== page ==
Skip to main content

Defunctionalized Interpreters for Higher-Order Programming Languages

Professor Olivier Danvy ( Department of Computer Science, University of Aarhus, Denmark )

How does one specify a computation? Some use calculi, the best-known of which is probably the lambda-calculus. Some use abstract machines, i.e. state-transition systems. Some use evaluation functions, i.e. interpreters. Some use compilers towards some byte code and virtual machines operating over this byte code.

How does one check that the various semantic artifacts mentioned just above are compatible with each other? For example, how does one check that a code processor correctly implements a calculus? More generally, how does one design such semantic artefacts?

It is our thesis (*) that in many interesting cases, these semantic artefacts can be derived from each other, and furthermore that the derivations are based on simple program transformations. A technique called 'refocusing' makes it possible to go from one-step reduction to a pre-abstract machine, and from there to a staged abstract machine and then an eval/apply abstract machine, and under some conditions to a push/enter machine. Conversely, a combination of simple program transformations (lambda-lifting, closure conversion, CPS transformation, defunctionalization) makes it possible to mechanically transform interpreters (implementations of denotational semantics and of big-step operational semantics) into abstract machines (implementations of small-step operational semantics). The derivational approach makes it possible to relate one-step reduction and evaluation, and to reconstruct known abstract machines as well as to construct new ones. We will also briefly touch upon compilers and virtual machines.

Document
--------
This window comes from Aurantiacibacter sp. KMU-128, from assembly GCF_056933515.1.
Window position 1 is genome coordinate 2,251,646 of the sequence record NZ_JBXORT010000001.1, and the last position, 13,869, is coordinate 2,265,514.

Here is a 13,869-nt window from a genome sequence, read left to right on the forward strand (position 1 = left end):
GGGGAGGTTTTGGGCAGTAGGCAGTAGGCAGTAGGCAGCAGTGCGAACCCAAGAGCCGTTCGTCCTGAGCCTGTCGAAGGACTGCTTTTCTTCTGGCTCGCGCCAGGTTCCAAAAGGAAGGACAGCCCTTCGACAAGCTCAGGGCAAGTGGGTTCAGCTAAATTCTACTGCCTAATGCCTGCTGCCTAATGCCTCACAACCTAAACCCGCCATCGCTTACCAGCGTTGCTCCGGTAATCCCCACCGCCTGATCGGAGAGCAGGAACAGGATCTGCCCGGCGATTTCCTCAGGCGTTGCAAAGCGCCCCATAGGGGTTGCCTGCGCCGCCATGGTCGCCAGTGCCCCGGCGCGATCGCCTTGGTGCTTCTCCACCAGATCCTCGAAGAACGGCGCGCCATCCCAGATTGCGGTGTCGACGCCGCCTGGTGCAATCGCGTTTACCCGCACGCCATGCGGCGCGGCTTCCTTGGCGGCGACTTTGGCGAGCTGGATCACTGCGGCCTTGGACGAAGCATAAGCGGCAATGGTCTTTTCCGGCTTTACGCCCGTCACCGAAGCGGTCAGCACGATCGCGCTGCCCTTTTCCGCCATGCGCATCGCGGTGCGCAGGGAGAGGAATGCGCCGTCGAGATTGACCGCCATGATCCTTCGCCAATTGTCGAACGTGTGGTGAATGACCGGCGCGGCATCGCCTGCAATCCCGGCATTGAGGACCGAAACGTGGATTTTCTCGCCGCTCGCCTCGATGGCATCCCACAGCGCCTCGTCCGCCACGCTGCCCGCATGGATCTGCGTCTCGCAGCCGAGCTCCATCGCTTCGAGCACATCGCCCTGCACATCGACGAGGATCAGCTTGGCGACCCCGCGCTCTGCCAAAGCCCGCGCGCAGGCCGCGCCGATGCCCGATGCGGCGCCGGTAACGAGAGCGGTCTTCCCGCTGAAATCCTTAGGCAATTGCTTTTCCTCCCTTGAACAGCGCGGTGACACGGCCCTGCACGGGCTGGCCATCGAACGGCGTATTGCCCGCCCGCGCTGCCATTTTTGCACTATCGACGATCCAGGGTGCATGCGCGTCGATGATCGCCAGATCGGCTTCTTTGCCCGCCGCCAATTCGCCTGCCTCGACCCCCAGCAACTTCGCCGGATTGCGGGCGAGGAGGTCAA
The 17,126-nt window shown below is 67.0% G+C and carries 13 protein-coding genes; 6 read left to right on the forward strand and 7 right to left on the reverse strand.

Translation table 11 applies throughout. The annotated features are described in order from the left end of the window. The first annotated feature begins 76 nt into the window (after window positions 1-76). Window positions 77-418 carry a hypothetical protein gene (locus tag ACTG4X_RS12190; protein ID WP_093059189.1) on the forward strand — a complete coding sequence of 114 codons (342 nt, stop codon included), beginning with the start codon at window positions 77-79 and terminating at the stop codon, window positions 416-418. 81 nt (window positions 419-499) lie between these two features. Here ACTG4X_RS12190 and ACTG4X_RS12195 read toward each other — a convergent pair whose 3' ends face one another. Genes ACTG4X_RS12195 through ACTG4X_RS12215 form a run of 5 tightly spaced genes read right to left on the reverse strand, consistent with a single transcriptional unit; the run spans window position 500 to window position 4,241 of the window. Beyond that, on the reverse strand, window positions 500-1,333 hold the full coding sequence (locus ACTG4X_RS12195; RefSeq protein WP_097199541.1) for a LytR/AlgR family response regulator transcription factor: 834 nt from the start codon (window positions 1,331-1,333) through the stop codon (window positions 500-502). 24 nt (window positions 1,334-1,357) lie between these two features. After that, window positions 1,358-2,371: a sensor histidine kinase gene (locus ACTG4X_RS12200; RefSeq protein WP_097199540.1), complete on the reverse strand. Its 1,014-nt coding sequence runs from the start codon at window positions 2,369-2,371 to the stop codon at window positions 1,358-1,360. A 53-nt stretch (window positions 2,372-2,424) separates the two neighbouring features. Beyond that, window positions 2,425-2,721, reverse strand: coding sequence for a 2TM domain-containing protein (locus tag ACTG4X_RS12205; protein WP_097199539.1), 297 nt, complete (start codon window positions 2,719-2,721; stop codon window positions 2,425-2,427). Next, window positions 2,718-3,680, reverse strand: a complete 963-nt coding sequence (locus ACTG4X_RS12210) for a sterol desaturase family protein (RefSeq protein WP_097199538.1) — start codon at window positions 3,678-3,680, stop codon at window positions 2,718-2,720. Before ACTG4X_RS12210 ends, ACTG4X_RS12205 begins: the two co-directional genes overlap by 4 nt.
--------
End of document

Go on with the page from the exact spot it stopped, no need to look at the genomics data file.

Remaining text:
(*) A real thesis:

Share this: